CSC 207 Grinnell College Fall, 2014
 
Algorithms and Object-Oriented Design
 

An Introduction to Trees in Java

Goals

This lab considers a binary search tree as a specific type of tree and provides practice with how such a tree structure might be implemented in Java.

Background

  1. Review the readings for this lab regarding the basic defintions of general trees and binary search trees.

  2. Which of the following trees is(are) a binary search tree(s)?

Several trees

Implementing Binary Search Trees in Java

The implementation of a binary search tree in Java follows a similar approach to our implementation of lists.

This lab's readings discuss the approaches and implementations for each of these Java classes.

  1. Import the following classes into a trees package within eclipse.

    Compile and run the tests provided within DirectoryBST.

  2. What can you say about the order of the entries printed by the print method? Explain why this sequence is obtained.

The discussion of insertion into a binary search tree in the reading for this lab described the insertion of the number 153 into the following tree (which repeats the tree given above).

A BSTree Object
  1. Suppose a similar insert method was used to build the tree in the above example (with numbers 23, 37, 48, 96, 123, 185, 200, 285, and 309 rather than names and entries).

    1. What data do you think would have to be inserted first into the null tree?
    2. What item or items might have been inserted next?
    3. What flexibility might there be in the order of entering data to get the above tree, and what restrictions might apply?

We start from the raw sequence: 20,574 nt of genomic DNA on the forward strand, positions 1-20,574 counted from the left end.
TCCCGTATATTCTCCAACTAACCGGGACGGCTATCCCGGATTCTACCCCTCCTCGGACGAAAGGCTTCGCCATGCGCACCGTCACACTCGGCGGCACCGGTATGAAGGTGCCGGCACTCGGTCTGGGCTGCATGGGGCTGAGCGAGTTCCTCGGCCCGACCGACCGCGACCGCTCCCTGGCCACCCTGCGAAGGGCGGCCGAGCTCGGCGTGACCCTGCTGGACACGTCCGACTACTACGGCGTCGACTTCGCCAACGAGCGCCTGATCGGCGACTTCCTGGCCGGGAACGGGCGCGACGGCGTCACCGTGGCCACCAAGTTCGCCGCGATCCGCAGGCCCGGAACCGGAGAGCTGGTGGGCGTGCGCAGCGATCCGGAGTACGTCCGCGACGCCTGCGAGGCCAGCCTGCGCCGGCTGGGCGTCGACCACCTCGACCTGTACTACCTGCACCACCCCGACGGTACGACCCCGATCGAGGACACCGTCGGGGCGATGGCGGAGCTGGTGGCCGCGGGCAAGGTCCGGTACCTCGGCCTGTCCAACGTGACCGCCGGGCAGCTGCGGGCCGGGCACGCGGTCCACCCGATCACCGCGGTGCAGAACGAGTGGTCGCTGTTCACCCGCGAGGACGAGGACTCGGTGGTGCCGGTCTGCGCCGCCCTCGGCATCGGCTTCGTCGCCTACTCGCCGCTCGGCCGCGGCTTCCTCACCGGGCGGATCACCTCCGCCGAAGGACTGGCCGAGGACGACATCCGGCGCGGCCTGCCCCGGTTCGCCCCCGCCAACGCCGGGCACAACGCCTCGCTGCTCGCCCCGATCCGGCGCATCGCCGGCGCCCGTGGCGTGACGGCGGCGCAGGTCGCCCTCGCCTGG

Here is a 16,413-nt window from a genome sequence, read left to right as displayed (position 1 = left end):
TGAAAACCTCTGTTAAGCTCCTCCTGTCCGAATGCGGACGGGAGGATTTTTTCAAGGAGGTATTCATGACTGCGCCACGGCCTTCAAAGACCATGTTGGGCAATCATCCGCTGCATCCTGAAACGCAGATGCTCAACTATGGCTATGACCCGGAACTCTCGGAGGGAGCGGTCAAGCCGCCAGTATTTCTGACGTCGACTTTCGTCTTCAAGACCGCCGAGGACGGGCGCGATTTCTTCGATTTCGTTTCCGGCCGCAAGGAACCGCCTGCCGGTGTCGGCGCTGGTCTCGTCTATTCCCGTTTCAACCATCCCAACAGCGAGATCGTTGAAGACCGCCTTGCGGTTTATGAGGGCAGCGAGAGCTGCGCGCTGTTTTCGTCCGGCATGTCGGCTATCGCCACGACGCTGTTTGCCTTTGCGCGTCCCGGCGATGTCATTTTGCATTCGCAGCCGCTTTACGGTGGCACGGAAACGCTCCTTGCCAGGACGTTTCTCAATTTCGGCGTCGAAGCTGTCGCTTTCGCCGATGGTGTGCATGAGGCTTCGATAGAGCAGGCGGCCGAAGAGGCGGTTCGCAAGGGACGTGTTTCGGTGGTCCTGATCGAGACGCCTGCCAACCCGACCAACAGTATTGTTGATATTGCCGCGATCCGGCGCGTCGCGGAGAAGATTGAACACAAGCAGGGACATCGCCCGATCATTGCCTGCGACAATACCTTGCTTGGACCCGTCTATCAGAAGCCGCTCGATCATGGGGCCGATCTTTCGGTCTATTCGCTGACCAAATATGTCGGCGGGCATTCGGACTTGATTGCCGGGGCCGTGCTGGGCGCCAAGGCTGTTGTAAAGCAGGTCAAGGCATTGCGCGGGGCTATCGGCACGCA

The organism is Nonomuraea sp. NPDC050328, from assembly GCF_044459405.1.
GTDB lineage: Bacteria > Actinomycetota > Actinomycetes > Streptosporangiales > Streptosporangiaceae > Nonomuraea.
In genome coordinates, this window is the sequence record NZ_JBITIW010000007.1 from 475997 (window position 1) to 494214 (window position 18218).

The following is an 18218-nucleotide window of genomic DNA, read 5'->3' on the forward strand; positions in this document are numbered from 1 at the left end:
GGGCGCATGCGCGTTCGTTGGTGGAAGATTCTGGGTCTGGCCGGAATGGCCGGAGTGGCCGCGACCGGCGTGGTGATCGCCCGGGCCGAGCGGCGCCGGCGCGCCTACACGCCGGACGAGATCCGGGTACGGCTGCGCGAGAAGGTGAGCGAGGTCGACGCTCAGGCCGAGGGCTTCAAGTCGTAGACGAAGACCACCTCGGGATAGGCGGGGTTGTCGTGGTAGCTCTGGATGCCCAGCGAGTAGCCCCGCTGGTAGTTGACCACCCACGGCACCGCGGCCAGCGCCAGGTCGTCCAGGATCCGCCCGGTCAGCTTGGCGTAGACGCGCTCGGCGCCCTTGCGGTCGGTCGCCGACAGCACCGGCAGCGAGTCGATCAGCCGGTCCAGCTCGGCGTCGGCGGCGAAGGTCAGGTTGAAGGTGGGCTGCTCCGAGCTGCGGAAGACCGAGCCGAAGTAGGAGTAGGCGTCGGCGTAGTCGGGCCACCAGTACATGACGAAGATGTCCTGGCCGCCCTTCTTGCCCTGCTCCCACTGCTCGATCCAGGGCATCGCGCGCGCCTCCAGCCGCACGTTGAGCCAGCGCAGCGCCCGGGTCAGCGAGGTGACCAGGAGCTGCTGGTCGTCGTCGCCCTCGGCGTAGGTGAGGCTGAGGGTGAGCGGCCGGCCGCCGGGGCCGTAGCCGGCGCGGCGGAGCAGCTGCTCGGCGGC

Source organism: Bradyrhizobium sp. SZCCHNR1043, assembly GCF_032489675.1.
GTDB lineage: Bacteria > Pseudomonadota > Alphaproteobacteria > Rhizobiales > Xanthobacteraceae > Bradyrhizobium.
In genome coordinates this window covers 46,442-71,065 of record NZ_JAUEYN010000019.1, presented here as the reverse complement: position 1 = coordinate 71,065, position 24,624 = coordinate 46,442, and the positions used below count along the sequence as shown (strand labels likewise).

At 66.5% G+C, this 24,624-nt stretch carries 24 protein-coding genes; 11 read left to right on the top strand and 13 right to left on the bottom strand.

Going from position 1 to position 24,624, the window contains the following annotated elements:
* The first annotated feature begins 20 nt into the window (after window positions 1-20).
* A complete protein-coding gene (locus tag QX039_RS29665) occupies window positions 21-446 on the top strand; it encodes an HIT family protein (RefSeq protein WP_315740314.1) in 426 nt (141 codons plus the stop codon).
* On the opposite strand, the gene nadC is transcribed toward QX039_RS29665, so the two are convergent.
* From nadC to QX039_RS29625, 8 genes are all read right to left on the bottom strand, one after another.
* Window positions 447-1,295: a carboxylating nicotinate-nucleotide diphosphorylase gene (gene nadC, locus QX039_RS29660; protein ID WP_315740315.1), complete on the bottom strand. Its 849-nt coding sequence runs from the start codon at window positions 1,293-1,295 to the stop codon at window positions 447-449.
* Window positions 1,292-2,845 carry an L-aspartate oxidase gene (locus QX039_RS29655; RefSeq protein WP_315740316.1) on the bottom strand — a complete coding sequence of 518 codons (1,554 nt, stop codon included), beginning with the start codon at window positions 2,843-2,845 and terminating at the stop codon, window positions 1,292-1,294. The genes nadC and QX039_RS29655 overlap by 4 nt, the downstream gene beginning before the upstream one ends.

Explain your answers.

  2. Given the order of insertions in the main method of DirectoryBST, draw a picture of the binary search tree that is produced by that program.

Additional Practice

  1. Write an iterative version of the recursive lookup method.

  2. Use ideas from print to write a printLeaves method, which prints just the leaves within a tree. Here, one can still traverse the full tree -- but printing should occur only if a node has only null left and right subtrees.

  3. Ideas from print also can be used to count the number of (non null) nodes in a tree. Use this approach to write a countNodes method.

  4. The height of a tree is the maximum number of levels of nodes within the tree; by convention, the height of a tree with only one node is 0. Thus, the binary search tree shown between parts 4 and 5 above (with root 123) has height 3. Add to the BSTree class a method height which computes the height of a tree.


This document is available on the World Wide Web as

http://www.walker.cs.grinnell.edu/courses/207.sp12/labs/lab-intro-trees.shtml

created 18 April 2000
last revised 24 March 2005
last revised 4-5 April 2012
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For more information, please contact Henry M. Walker at walker@cs.grinnell.edu.